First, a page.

Annual house price growth in the UK is going up and down according to region, varying between a fall of 0.6% to a rise of 9% year on year, according to the latest property index.
Overall UK house prices increased by 5.7% in the year to June 2015, up from 5.6% in the year to May 2015, the data from the Office of National Statistics (ONS) shows.
A breakdown of the figures shows the strongest annual growth was in Northern Ireland at 9% while the weakest was on Scotland with a dip of 0.6%. In England growth was 6.1% and in Wales it was 0.8%.
It is the first annual fall in prices in Scotland since September 2013, down from 2.2%, and prices were also down from 2.7% in Wales, and down from 11% in Northern Ireland while in England the annual rise was up from 5.8%.
Annual house price increases in England were driven by a 9.2% increase in the East and a 7.7% increase in the South East. But excluding London and the South East, UK house prices increased by 5.2% in the 12 months to June 2015.
The ONS data also shows that on a seasonally adjusted basis, average house prices increased by 0.4% between May and June 2015.
In June 2015, prices paid by first time buyers were 5.1% higher on average than in June 2014 while for existing owners, prices increased by 6% for the same period.
Peter Rollings, chief executive officer of Marsh & Parsons, pointed out that price rises in London continue to be overpowered by the East and South East for the moment. ‘Costlier property taxes at the highest rungs of the market have forced London off the boil, and dampened the appetite in the market momentarily,’ he said.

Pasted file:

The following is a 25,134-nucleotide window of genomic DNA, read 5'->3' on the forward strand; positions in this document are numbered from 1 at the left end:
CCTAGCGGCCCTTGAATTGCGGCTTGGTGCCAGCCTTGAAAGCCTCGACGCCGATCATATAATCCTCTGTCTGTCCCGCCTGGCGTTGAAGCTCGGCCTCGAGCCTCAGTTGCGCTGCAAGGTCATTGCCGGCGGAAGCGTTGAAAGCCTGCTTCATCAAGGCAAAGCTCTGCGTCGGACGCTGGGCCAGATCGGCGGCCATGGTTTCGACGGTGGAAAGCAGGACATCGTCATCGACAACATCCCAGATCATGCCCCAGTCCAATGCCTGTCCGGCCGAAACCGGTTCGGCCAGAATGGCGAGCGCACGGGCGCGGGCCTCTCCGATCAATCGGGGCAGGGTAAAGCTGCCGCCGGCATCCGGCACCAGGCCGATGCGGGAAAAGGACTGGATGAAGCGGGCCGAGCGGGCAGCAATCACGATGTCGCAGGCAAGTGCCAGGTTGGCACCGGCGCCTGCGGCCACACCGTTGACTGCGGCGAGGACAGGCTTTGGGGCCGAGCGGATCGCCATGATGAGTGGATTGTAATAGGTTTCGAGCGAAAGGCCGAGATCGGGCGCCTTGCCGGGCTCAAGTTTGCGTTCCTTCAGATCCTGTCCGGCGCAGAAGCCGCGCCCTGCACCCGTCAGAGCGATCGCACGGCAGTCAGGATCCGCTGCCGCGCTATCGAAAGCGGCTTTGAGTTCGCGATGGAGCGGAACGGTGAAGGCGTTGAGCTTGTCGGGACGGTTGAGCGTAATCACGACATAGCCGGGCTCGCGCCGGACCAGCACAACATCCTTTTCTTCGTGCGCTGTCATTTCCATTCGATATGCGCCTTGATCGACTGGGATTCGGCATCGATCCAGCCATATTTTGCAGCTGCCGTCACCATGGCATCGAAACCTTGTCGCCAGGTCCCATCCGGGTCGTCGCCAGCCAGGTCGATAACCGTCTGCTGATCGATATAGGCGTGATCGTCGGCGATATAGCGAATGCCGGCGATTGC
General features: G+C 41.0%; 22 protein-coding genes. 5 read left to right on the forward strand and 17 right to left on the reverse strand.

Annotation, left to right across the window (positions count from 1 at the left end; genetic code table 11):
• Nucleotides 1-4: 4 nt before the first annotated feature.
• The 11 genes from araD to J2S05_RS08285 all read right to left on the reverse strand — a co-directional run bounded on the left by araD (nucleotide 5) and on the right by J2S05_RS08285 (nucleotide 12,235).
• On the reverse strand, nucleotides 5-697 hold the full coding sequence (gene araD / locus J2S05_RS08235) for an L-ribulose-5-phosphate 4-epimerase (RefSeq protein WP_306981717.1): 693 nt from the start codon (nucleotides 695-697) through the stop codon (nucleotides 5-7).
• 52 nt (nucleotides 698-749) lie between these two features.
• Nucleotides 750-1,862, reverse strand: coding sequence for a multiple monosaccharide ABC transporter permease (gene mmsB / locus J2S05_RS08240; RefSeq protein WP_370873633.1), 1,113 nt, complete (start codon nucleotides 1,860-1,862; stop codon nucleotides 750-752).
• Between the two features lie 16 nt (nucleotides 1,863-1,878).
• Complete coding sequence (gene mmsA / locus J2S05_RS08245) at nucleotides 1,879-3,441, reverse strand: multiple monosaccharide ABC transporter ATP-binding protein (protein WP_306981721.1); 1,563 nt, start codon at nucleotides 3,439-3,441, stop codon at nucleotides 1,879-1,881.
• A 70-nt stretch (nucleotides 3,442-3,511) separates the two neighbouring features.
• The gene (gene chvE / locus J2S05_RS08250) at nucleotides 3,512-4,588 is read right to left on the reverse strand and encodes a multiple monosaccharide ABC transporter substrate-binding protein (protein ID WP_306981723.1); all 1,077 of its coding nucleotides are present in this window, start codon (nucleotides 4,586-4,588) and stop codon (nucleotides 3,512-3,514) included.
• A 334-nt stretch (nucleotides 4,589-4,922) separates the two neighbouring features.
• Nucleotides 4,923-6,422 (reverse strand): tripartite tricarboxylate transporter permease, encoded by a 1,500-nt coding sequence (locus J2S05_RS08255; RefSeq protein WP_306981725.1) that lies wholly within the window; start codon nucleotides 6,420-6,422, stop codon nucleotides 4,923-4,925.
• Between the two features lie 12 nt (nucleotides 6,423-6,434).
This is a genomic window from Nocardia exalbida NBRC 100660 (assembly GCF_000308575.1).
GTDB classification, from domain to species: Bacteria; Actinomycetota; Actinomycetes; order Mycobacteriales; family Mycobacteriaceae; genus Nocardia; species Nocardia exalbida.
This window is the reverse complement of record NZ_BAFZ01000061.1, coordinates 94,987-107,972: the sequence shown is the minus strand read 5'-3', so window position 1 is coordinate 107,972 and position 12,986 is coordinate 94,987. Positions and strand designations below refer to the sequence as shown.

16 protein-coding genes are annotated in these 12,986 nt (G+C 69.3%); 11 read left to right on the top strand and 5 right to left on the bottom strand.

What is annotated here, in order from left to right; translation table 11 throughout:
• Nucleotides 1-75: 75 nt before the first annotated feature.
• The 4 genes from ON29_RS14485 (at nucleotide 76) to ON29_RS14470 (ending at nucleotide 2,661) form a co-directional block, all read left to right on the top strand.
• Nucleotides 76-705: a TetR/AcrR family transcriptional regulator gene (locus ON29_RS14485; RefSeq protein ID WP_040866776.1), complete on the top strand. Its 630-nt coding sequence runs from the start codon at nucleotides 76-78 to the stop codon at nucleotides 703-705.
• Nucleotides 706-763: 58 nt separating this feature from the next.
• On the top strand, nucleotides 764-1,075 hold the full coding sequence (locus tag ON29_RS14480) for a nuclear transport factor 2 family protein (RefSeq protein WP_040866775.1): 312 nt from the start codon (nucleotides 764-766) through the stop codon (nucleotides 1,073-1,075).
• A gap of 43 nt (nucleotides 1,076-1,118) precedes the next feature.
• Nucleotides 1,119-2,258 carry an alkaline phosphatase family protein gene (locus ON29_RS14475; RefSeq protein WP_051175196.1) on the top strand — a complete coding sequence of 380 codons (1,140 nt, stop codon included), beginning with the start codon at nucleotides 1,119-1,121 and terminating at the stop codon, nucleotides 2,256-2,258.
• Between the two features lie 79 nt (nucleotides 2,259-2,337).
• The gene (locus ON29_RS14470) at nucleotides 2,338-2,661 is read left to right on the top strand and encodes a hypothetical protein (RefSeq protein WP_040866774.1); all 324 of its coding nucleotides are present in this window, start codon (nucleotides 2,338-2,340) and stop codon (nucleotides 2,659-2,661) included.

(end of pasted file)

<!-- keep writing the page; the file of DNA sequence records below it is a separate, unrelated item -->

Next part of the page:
But he pointed out that there are signs that London buyers are starting to take on board increased stamp duty costs, and during the second quarter of the year the firm saw buyer registrations increase by 17% up against a supply boost of just 10%.
‘This fundamental imbalance will ensure price growth simmers on into the autumn, and in the Prime market we’ve already seen property values start to solidify again, recording the first quarterly rise since September 2014,’ he added.
Rob Weaver, director of property for residential investment platform Property Partner, believes that prices will keep going upward due to the imbalance in the market. ‘Demand continues to outstrip supply and this, with the odd blip or dip aside, can only mean one thing for property values,’ he said.
He also pointed out that average price growth on new builds has been almost double that of pre-owned properties over the past year. ‘It’s a worry as this implies people are paying more of a premium on new builds, which could be a symptom of foreign investors tending to do less market research. It’s rather like buying a new car, once you put the keys in and drive off the forecourt, the value drops,’ he explained.
‘This will make it even harder for first time buyers to get onto the market. It may also prove attractive to landlords and investors looking for capital appreciation alongside their rental returns. Without more housebuilding, we are in danger of another painful year ahead for those wanting to take their first step onto the housing ladder,’ he said.
But Jonathan Hopper, managing director of Garrington Property Finders, thinks there is nothing inevitable about the current price inflation. ‘In several regions, seller expectations have begun to outstrip what buyers are willing to pay causing some overconfident vendors to be surprised at how value conscious buyers are,’ he said.
‘Buyer appetite and confidence remain strong, but house hunters are being much more sober in their offering behaviour than in the last boom. With the Bank of England drumbeat for a raise in interest rates getting steadily louder, we’re already starting to see some of the cheapest mortgage deals disappearing from the market,’ he explained.
‘Any rate rise will be gradual, and may not come until the start of 2016, but it will inevitably take some steam out of the market. Until then the lack of supply in all but the prime market will continue to nudge prices upwards, but sellers should be wary of letting their pricing ambitions run away from what the market will tolerate,’ he added.